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Most pain is acute and short lived. Acute pain is primarily a symptom of a pathological process or injury. Typically treating the illness or injury will reduce or eliminate acute pain symptoms. Analgesic medications are often used in this setting for comfort during the healing process. For the most part, treatment of the underlying pathology or injury and medication management are effective in the treatment of acute pain. Many resources exist for assisting clinicians with acute pain management strategies.

Despite even the best efforts, acute pain evolves into chronic pain in approximately one out of five patients. The management of chronic pain is complex and often involves both pharmacological and nonpharmacological interventions. Because chronic pain is also modulated by psychological status (e.g., depression and anxiety), environmental consequences (e.g., stressors or reinforcers), and prior conditioning history, a comprehensive, multidisciplinary approach to management of this condition is of critical importance.

Management of patients with chronic pain is often challenging and can lead to complex patient–physician relationships. Often these relationships engender strong reactions from primary care providers. This chapter focuses on helpful strategies for the management of chronic pain and approaches for facing the particular challenges of caring for patients with chronic pain.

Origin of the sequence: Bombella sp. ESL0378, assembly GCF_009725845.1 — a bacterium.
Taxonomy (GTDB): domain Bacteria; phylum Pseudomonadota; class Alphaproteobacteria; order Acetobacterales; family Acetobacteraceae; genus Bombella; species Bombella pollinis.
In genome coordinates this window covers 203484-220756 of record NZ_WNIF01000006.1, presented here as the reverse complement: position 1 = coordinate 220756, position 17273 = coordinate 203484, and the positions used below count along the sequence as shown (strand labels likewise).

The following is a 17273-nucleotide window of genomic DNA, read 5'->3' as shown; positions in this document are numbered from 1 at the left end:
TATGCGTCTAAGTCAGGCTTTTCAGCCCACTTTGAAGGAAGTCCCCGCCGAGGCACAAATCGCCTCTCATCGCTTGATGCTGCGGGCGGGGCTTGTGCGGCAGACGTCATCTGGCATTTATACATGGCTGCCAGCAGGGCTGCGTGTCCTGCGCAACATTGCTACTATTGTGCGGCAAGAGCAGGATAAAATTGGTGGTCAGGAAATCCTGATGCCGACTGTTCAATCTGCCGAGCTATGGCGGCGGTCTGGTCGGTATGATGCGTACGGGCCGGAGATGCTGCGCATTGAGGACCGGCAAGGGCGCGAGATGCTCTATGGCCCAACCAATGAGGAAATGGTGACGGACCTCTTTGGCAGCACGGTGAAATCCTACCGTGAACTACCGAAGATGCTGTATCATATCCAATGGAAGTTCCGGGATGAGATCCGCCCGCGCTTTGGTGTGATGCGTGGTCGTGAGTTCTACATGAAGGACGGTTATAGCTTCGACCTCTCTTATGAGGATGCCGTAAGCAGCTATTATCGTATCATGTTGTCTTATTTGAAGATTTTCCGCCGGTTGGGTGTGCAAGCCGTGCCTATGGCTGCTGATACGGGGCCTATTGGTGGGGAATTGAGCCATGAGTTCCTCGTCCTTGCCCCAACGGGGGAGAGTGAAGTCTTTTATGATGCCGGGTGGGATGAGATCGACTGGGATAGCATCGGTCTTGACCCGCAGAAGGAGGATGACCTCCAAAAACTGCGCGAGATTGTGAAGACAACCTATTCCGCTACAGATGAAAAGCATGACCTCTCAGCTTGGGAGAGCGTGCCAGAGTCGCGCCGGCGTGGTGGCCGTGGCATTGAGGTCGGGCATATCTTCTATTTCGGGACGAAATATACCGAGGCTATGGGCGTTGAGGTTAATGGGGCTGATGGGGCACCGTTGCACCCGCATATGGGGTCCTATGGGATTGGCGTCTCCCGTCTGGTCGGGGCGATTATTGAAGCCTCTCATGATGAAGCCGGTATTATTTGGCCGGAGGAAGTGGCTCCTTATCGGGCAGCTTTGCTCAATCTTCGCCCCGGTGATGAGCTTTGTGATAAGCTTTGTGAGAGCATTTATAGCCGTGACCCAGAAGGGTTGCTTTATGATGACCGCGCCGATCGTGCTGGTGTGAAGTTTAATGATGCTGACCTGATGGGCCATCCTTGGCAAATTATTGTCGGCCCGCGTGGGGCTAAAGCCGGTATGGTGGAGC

The International Association for the Study of Pain (IASP) defines pain as an “unpleasant sensory and emotional experience associated with actual or potential tissue damage.” The transition from acute to chronic pain is defined by duration. Acute pain may last up to 3 months at most, whereas chronic pain is any pain that lasts more than 3 months. Although pain from untreatable malignancies often lasts many months and is progressive, the terminal nature of the underlying condition leads most to consider cancer-related pain separately from chronic noncancer pain. Roughly 20% of the patients with acute pain will eventually seek treatment each year for chronic noncancer pain. Of these, 62% will report having pain for longer than 1 year; 57% report that their pain is episodic (e.g., migraine and neuropathy), whereas 43% will report having constant pain.

Chronic noncancer pain accounts for more than 70 million office visits per year in the United States, with annual direct medical costs of $125 billion and more in lost productivity at work. The cost of treating low back pain alone averages almost $86 billion annually. Although the diagnosis of low back pain represents only 5–10% of all disability claims, these claims account for 80–85% of the costs of disability. The cost of pain in the United States is greater than the combined cost of cancer and diabetes.


Taking care of patients with chronic noncancer pain can be problematic for the primary care provider. Even the most experienced practitioners occasionally find the clinical relationship with a patient with chronic pain to be ...

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